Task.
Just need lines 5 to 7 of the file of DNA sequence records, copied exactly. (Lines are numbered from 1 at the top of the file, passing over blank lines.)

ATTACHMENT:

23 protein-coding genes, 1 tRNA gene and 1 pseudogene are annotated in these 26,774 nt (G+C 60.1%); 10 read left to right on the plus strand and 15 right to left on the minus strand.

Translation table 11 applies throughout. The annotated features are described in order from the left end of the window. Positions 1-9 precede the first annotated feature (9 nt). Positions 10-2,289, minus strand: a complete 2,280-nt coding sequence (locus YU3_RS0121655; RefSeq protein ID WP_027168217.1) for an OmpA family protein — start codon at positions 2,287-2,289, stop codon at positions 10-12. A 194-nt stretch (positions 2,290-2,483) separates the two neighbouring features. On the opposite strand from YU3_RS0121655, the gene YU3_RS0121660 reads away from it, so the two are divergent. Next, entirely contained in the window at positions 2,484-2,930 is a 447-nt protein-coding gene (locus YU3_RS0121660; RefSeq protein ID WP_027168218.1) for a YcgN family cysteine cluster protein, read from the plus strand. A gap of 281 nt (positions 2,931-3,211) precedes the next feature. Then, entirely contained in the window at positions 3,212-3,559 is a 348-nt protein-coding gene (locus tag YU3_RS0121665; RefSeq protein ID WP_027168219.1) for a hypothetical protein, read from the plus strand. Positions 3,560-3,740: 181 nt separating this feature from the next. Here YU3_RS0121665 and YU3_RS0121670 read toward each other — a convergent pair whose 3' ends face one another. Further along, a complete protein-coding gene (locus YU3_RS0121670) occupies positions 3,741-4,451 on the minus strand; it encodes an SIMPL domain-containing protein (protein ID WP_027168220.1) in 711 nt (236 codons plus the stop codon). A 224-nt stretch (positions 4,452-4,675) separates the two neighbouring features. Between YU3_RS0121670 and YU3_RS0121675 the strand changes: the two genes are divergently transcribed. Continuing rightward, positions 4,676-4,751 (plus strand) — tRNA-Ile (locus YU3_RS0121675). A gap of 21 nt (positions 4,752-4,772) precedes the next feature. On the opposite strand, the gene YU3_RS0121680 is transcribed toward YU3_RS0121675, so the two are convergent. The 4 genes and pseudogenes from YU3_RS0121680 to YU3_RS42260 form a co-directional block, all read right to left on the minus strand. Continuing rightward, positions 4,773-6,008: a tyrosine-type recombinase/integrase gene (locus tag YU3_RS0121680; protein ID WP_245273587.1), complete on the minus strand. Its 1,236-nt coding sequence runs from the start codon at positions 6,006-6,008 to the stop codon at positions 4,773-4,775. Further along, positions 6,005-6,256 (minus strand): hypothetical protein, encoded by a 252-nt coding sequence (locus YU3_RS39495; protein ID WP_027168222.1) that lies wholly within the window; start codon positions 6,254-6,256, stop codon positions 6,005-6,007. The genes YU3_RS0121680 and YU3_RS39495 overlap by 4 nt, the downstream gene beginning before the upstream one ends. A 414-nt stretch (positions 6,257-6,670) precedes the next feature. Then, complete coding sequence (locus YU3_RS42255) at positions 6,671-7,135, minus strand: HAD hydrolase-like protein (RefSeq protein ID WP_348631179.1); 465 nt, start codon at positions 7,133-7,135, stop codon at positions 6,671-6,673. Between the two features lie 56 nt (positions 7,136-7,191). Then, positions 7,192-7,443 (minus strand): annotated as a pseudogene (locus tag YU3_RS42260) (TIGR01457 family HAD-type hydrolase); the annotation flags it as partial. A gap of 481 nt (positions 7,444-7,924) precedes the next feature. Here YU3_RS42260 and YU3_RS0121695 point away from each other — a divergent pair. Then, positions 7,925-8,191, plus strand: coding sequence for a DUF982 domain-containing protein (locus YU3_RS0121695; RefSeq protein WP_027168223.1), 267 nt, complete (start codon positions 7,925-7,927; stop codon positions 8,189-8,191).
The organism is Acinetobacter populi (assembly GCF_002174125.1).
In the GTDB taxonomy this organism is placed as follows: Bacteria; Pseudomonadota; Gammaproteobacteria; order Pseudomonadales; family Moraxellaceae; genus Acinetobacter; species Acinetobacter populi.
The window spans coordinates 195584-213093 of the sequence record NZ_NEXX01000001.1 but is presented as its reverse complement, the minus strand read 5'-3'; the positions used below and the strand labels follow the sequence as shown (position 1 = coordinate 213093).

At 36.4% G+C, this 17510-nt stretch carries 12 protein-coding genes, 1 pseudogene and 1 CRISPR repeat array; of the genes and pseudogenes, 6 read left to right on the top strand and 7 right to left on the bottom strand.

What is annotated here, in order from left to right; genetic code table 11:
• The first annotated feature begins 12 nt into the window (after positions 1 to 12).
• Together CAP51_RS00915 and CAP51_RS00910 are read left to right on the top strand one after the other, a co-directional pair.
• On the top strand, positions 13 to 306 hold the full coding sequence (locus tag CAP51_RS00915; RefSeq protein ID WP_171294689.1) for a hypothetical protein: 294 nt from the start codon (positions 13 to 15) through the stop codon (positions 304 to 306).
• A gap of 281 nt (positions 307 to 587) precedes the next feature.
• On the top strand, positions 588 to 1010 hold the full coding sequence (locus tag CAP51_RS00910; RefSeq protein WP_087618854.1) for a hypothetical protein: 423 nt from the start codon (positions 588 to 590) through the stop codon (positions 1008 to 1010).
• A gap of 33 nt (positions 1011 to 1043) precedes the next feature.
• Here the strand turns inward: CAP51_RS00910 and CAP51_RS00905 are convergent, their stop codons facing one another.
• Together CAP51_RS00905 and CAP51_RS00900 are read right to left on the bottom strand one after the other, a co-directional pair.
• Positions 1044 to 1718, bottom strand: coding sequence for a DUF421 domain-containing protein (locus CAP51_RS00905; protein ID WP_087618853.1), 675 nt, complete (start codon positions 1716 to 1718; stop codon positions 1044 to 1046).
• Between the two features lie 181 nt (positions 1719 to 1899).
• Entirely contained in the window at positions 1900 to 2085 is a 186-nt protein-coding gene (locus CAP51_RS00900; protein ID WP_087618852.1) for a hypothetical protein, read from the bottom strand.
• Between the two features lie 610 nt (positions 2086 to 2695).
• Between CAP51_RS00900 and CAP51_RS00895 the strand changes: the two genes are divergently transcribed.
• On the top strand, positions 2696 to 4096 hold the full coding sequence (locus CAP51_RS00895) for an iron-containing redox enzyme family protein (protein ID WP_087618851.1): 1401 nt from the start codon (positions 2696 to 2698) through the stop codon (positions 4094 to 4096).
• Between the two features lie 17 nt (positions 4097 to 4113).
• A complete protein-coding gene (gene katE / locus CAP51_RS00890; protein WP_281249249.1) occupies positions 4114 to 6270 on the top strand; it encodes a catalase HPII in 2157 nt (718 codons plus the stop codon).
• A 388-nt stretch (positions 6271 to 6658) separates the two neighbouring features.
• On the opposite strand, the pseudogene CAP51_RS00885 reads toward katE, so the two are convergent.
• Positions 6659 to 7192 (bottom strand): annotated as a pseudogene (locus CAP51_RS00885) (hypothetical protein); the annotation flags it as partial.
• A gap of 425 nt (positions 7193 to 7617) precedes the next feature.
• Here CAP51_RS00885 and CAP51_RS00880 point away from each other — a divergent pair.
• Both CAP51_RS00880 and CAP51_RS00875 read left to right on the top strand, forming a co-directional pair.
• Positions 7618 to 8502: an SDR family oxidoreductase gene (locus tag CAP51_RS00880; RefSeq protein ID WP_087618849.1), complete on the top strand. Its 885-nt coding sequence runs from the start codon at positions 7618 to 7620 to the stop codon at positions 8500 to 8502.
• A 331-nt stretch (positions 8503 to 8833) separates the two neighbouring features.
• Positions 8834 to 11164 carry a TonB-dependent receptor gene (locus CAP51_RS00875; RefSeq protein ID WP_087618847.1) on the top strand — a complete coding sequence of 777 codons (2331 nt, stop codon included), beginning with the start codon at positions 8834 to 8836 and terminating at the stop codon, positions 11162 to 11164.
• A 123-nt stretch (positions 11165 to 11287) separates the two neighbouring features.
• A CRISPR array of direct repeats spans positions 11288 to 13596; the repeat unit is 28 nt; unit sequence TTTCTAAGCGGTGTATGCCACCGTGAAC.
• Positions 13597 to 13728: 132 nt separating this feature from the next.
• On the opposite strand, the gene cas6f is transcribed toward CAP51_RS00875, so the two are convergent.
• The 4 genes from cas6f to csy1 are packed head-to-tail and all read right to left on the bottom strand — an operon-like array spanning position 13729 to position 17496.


The window spans coordinates 195584-213093 of the sequence record NZ_NEXX01000001.1 but is presented as its reverse complement, the minus strand read 5'-3'; the positions used below and the strand labels follow the sequence as shown (position 1 = coordinate 213093).

At 36.4% G+C, this 17510-nt stretch carries 12 protein-coding genes, 1 pseudogene and 1 CRISPR repeat array; of the genes and pseudogenes, 6 read left to right on the top strand and 7 right to left on the bottom strand.

What is annotated here, in order from left to right; genetic code table 11: